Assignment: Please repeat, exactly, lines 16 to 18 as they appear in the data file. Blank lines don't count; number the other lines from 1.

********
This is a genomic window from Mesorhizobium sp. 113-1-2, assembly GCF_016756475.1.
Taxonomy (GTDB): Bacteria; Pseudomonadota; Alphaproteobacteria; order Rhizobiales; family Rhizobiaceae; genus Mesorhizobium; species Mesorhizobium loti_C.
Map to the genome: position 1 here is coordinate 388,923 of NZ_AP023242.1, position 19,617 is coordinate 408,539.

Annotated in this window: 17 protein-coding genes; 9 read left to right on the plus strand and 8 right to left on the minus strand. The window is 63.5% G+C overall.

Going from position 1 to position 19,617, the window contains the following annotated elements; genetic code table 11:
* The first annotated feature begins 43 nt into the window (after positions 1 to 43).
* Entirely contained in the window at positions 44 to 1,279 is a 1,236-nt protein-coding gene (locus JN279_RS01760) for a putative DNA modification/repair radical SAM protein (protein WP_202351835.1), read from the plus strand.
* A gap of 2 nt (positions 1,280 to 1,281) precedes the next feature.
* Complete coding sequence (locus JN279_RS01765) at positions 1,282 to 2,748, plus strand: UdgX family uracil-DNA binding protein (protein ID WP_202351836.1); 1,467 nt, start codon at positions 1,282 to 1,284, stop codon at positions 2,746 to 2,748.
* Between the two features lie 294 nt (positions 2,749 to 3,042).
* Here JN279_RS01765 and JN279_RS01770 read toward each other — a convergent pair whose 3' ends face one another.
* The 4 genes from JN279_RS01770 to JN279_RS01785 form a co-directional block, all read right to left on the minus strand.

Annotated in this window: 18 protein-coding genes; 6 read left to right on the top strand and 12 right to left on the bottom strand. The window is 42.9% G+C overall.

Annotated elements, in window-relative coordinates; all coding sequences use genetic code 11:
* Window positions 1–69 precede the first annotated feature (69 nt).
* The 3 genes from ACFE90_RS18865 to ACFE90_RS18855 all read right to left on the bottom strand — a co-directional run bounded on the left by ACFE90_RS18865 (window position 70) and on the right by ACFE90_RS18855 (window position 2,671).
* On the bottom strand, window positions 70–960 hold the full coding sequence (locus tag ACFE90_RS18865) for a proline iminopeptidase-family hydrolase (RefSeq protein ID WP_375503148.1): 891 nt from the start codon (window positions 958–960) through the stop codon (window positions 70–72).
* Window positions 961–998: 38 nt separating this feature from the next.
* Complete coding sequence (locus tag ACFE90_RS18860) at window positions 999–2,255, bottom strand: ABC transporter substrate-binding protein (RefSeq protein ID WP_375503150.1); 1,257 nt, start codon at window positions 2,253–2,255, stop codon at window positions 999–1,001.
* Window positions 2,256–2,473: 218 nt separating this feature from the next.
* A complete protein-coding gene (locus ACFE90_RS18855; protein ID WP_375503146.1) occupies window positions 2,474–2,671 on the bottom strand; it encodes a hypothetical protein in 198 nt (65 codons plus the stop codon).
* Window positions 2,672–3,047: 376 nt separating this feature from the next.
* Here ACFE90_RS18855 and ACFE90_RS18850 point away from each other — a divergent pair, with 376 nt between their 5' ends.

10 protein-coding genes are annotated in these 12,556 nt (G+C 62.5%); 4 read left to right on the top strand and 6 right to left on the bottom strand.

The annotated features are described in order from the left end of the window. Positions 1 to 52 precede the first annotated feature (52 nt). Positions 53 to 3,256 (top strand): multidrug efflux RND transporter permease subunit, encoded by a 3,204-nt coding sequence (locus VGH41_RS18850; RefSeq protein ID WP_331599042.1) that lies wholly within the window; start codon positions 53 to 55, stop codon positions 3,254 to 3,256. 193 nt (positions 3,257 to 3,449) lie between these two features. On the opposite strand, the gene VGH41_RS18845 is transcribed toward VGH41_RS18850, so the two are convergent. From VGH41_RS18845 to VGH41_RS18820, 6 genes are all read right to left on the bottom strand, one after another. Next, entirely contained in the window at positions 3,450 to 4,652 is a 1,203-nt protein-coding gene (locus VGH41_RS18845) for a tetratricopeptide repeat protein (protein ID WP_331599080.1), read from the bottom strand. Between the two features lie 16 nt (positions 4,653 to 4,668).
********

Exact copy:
* The 3 genes from ACFE90_RS18865 to ACFE90_RS18855 all read right to left on the bottom strand — a co-directional run bounded on the left by ACFE90_RS18865 (window position 70) and on the right by ACFE90_RS18855 (window position 2,671).
* On the bottom strand, window positions 70–960 hold the full coding sequence (locus tag ACFE90_RS18865) for a proline iminopeptidase-family hydrolase (RefSeq protein ID WP_375503148.1): 891 nt from the start codon (window positions 958–960) through the stop codon (window positions 70–72).
* Window positions 961–998: 38 nt separating this feature from the next.